First off, the animation.  The style is more in line with that of the animation from the reboot series, and less like the original Filmation style that many of use older fans recall from our youth.  As this series had a far larger budget in comparison to the original series, it is expected to benefit with a better animation style.  As a fan of the reboot series, this style is more than welcomed.  It is a bit jarring when the first episode opens with stills based around the original promotional art used for the toy line in the 1980s.  A style that was epic...including the red exploding rocks that were used on the cards of the toy line.  A lot of attention was given to the art and animation so the quirky mistakes, and recycled animations from the classics are gone.

Secondly, let us look at the writing.  The writing for this series has been solid so far.  The actors did a fantastic job delivering lines.  Even poking fun at the quirky dialog and puns used in the original series.  I personally was hard pressed to figure out when pre- and post-pandemic recordings were made.  The cast did a fantastic job doing their lines that the emotional dialog was delivered with delicate precision.

Next, what about the stories themselves?  As with most shows today, there are the typical tropes.  This is just the nature of the medium at this point.  As much as we want to avoid it, we just can't.  I can't hold that against the show.  The way those tropes are delivered were well timed, and the actors deliveries were consistent.  Scenes where we knew a big moment was coming, such as (this is one HELLUVA spoiler here...) Orko died, you saw it coming a mile away.  However, when it happened it still felt impactful.  It almost felt unexpected in how much of an impact it made in the fourth episode.  It was an honest tear jerking moment.  The return of Skeletor was also expected, just as the show just seemed to lay down a lot of clues.  But, the way he returned in the fifth episode was just jaw dropping to say the least.  Even killing He-Man...TWICE?...was partially expected, but you still get blown away by it.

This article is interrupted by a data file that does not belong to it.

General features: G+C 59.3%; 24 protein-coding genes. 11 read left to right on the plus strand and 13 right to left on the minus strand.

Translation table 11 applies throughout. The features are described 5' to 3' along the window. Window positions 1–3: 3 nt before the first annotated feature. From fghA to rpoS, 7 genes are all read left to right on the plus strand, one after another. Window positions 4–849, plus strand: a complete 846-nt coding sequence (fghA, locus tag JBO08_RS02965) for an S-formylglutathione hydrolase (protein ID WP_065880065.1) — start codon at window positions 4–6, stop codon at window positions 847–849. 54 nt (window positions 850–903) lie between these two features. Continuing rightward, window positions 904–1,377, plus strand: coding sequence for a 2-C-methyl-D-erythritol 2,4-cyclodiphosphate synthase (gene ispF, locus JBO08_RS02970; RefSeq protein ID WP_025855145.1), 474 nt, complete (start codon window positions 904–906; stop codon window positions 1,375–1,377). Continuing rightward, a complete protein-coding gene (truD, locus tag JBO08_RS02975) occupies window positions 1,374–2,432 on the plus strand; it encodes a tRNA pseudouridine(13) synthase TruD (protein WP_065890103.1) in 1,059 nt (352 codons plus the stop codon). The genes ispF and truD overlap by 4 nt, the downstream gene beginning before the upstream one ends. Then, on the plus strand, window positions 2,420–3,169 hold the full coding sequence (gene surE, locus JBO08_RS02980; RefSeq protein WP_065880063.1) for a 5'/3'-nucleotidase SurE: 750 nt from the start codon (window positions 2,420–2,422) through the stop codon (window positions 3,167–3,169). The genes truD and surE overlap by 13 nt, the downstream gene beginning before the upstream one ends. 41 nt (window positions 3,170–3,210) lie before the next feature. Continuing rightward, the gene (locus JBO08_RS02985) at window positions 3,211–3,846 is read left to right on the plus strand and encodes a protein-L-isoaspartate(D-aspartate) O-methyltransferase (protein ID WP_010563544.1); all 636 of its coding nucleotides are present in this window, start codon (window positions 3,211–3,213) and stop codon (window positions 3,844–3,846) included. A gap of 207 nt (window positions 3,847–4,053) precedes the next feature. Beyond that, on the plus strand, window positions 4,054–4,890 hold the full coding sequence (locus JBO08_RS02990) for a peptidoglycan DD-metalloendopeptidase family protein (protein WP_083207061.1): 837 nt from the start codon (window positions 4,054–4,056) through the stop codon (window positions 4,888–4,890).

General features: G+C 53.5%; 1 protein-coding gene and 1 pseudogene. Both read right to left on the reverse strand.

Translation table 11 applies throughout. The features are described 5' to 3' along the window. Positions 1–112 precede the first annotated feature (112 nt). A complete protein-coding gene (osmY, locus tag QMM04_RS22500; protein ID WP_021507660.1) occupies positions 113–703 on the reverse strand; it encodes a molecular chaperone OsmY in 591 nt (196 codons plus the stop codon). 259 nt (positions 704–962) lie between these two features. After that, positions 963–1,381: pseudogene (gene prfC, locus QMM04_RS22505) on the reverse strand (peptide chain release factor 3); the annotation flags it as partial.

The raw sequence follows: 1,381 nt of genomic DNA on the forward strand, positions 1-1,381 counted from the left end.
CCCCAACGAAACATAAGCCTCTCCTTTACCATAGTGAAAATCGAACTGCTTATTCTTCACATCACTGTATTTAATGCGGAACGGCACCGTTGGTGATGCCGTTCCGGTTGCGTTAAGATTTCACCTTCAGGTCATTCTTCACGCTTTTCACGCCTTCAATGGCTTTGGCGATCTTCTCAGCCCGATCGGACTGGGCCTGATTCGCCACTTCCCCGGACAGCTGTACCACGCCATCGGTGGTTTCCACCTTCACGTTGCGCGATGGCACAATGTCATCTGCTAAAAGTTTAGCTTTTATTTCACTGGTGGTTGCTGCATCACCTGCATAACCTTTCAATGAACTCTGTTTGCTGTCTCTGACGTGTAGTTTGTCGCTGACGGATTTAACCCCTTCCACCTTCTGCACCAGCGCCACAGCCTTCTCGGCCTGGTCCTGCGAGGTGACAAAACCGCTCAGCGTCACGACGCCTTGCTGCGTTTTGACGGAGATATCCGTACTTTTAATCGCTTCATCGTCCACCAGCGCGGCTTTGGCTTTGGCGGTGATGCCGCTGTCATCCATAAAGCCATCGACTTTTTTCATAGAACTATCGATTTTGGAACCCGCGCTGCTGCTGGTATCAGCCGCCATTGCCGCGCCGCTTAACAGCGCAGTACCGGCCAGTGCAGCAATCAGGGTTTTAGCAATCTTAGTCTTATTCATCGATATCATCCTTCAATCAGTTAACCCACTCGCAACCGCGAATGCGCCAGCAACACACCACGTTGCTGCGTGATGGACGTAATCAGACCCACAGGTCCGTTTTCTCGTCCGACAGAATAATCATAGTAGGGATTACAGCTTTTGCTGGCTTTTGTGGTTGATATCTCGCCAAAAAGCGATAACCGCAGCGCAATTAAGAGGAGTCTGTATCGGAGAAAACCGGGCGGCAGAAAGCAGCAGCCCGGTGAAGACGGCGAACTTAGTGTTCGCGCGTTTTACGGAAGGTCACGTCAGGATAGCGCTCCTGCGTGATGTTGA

On this note about the stories.  I mentioned how Orko and He-Man has died, but we should talk about the overall growth of Roboto?  The fact that it didn't feel forced!  The fact that it was written in a way that felt honest, and also just so saddening when he was killed.  I won't say he was destroyed, or something so mechanical sounding.  Roboto was legitimately killed.  We knew that he was destined for it due to what was required of him, but it was sad to see him go just as he experienced what feelings were.  How important emotion truly is.

Lastly, overall consistency and delivery.  I have said it a lot in this article.  The first five episodes of this series has been wonderfully consistent across the board.  The flow was well timed, and never felt like it slowed down or went to fast.  It was just well paced.  Because of that consistency, the delivery was well done.

Overall, this is not just any other nostalgia ride.  This was the start of a series that wanted to bring new life to an old property.  A property that was prime for an update and retooling for modern audiences both young and old, boy and girl.

Oh, and why am I not talking about the Easter Eggs that appeared in the show?  Well, the show as a whole was just a giant Easter Egg.  Perhaps we will do a deep dive into the Easter Eggs that you might have missed in a later article.